In looking around at other states’ longitudinal data bases, California should learn a lesson from what they’re not doing well enough: guaranteeing security and privacy of information.
Responding to yesterday’s post on an important data bill before the Legislature, a reader alerted me to a new study from the Fordham University Center on Law and Information Policy pointing out that states have done a poor job ensuring the security of personal information in longitudinal student data bases.
The study examined protocols for all states’ systems and concluded that the majority had detailed information in what appeared to be non-anonymous student records. Many states didn’t have clear access and use rules, and nearly all didn’t have policies to purge the data over time. Continue reading “Privacy at risk in many states’ data bases”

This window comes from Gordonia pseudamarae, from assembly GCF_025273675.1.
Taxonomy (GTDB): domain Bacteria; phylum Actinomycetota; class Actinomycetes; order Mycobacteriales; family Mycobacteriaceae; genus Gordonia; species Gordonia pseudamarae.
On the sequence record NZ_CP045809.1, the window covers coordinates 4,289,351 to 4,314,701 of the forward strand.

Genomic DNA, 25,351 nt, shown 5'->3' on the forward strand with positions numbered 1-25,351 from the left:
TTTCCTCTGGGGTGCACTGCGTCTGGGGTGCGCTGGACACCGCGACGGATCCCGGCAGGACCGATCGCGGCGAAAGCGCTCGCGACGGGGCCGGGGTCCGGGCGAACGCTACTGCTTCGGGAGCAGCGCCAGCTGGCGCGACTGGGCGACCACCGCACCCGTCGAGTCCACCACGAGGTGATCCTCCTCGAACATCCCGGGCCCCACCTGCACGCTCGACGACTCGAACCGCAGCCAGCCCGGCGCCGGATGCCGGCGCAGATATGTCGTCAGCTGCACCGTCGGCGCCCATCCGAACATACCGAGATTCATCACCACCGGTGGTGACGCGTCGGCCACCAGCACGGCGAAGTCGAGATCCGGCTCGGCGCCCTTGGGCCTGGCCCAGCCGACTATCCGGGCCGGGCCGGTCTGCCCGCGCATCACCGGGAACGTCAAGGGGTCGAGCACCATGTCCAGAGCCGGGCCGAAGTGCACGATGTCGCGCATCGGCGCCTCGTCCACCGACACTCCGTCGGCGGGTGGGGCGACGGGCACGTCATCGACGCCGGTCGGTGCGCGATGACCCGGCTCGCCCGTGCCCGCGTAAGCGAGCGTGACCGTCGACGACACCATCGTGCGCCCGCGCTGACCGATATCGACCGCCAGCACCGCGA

An important bill improving the state’s new education data systems will get a hearing today in the Senate. SBX5 3 (Sen. Joe Simitian, D-Palo Alto) would expand the CALPADS student longitudinal data system down to preschool and up through community colleges and four-year public universities. It also would ensure that researchers get access to the data.
(I’ve invited John F to fill in for me today. John is … and his book is()
by John Fensterwald
In the next six weeks, the Legislature, at Gov. Schwarzenegger’s insistence, will consider bills that would make the state more competitive for Race to the Top grants. Some of those actions, particularly those dealing with parental choice and sanctions for the worst-performing schools, will be hard-fought.
But passing legislation in one area, dealing with the state’s new data systems, shouldn’t be. The state should be moving ahead, regardless of Race to the Top incentives.
Today, there will be a legislative hearing on SBx5-2, sponsored by Sen. Joe Simitian, D-Palo Alto, who has been pushing for an effective statewide longitudinal data system for years. Continue reading “Hearing today on important data bill”